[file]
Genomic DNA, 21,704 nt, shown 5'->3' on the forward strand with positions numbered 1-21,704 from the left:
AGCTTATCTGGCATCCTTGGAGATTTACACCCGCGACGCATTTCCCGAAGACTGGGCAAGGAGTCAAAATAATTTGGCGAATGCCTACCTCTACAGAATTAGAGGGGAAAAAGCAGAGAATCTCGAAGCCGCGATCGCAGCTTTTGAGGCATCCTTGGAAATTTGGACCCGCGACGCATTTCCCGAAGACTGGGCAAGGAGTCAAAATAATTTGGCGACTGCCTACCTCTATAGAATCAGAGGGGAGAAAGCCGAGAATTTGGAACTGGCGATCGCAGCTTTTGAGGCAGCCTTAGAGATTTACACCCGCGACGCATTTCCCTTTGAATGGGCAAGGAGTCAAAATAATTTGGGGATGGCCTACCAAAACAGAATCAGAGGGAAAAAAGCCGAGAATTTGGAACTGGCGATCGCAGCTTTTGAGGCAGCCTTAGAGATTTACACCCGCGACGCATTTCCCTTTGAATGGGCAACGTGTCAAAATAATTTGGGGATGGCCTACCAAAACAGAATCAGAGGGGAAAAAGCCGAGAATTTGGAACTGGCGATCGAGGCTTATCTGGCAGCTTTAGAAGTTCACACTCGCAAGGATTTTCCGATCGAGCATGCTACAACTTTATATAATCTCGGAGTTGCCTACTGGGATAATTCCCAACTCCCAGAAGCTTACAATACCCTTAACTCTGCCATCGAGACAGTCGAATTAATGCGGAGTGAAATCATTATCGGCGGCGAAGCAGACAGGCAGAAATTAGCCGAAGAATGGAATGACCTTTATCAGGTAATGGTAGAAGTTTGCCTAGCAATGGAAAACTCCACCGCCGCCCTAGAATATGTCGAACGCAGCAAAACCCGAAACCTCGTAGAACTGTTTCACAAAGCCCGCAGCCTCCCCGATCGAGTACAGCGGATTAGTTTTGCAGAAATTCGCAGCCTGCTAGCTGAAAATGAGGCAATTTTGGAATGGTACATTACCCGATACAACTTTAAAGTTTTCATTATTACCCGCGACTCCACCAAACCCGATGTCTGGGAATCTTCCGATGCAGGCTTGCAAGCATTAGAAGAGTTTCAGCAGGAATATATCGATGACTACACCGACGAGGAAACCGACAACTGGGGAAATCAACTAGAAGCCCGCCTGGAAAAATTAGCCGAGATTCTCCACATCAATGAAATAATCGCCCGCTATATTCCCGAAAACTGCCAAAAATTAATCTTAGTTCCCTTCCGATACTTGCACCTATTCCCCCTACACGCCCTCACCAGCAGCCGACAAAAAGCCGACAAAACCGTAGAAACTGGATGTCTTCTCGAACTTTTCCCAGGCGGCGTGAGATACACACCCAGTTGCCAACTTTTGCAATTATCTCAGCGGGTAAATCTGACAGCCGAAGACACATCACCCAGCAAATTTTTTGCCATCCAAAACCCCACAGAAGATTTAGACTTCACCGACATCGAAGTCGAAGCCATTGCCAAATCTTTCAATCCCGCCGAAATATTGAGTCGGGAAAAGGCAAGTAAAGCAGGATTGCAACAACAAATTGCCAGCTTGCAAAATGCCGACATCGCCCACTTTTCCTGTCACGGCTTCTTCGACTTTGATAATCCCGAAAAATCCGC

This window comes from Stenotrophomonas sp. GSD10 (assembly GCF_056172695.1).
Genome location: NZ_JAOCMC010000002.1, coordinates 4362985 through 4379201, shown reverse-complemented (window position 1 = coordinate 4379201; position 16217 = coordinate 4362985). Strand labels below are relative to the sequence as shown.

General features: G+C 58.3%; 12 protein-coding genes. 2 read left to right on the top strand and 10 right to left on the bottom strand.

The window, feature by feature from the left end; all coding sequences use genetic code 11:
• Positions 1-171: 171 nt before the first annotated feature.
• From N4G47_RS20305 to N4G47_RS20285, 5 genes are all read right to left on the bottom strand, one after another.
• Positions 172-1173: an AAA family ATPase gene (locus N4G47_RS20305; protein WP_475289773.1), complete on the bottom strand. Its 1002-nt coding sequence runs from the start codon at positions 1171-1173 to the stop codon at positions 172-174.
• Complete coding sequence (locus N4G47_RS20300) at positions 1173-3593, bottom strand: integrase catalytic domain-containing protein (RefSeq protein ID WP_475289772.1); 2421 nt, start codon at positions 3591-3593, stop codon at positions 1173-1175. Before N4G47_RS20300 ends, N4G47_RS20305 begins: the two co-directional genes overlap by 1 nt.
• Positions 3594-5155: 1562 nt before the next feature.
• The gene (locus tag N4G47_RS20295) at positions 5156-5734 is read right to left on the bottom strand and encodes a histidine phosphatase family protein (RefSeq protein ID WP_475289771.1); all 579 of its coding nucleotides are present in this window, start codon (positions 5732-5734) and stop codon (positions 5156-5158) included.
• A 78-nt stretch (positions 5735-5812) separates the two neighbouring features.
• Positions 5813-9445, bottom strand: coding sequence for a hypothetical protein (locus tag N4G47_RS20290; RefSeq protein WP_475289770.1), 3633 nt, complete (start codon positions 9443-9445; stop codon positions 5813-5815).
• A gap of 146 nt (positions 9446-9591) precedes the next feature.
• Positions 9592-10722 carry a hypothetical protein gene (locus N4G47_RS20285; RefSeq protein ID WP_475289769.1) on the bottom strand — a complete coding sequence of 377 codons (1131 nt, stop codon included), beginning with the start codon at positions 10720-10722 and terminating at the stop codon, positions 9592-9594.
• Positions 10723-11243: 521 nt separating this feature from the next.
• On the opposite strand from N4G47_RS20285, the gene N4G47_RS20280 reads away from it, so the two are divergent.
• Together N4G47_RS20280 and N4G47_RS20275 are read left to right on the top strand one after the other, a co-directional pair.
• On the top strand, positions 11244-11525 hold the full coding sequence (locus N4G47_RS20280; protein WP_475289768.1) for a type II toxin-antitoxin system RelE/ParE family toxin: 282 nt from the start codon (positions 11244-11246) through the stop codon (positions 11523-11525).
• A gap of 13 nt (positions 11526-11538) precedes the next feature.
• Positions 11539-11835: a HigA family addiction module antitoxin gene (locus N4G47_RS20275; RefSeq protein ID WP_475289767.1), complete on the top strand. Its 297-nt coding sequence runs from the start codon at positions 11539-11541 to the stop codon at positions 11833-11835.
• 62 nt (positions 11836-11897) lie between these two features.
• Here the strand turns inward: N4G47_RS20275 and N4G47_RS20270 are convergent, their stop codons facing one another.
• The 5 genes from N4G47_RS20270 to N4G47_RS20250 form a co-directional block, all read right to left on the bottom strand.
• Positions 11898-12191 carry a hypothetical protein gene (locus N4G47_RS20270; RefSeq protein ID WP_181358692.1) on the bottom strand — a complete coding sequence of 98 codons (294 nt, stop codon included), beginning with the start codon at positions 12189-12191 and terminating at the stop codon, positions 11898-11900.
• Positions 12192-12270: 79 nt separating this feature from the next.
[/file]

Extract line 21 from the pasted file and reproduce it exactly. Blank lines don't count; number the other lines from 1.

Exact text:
• A gap of 13 nt (positions 11526-11538) precedes the next feature.